• Golden retriever. Families have spent many happy years with this classic honey-hued favorite. Golden retrievers are known to be caring and loyal to their people.

Frequently asked questions

Are flat-coated retrievers good family dogs?

With their friendly, energetic demeanor, the flat-coated retriever encounters both family members and strangers with a swishing tail and a happy smile. They usually get along with other people and animals, which makes them an excellent family option.

Do flat-coated retrievers require a lot of exercise?

Bred to hunt and fetch, the flat-coated retriever possesses a high level of stamina. They need to spend at least two hours a day running, swimming, or playing ball to stay healthy.

How much grooming does a flat-coated retriever need?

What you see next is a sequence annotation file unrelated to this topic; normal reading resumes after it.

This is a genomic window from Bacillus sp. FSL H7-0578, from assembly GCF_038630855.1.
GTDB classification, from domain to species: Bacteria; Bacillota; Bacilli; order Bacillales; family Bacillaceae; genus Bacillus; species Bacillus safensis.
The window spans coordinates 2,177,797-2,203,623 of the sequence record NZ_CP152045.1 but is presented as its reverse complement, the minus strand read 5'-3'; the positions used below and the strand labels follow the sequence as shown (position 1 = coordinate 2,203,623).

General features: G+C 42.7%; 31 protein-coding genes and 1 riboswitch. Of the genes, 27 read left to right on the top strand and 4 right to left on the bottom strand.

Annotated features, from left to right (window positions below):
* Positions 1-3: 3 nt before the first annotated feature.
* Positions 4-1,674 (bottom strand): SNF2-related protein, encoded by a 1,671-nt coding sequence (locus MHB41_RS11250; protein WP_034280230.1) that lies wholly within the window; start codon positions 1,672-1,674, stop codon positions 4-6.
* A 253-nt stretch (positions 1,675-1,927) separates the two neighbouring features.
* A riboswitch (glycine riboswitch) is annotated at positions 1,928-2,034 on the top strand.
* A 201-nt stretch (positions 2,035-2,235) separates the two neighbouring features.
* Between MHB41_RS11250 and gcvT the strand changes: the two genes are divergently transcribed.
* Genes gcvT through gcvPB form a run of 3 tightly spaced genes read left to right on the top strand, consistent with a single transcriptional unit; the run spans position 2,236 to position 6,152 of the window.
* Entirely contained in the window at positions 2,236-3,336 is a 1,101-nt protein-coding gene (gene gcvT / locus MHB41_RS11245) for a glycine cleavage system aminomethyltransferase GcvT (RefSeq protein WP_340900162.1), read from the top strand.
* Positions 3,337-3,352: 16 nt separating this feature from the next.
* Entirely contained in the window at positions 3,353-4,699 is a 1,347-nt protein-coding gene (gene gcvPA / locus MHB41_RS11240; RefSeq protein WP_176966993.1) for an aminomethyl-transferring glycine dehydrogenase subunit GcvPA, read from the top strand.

Besides daily toothbrushing and occasional baths and nail trims, you’ll need to brush your flat-coated retriever’s hair at least once a week so that it stays shiny and smooth. Flat-coated retrievers shed moderately year-round, but especially during the spring and summer. They’re considered relatively low maintenance compared to other popular breeds such as the poodle.

What’s the difference between a flat-coated retriever and other retriever breeds?

At 60 to 70 pounds, the flat-coated retriever weighs about the same as more popular retriever breeds. Their smooth coat is the biggest outlier, and they may also be slightly more energetic than other retrievers.

How much does a flat-coated retriever cost?

Even though they once basked in the glory of the English countryside, the flat-coated retriever is no longer as popular as they once were. As a result, you’ll pay a pretty penny (or pound) if you find one. Expect a purebred flat-coated retriever to fetch around $1,500 to $3,000 if you buy one from a breeder. Alternatively, you might try to adopt one from a shelter or breed-specific rescue.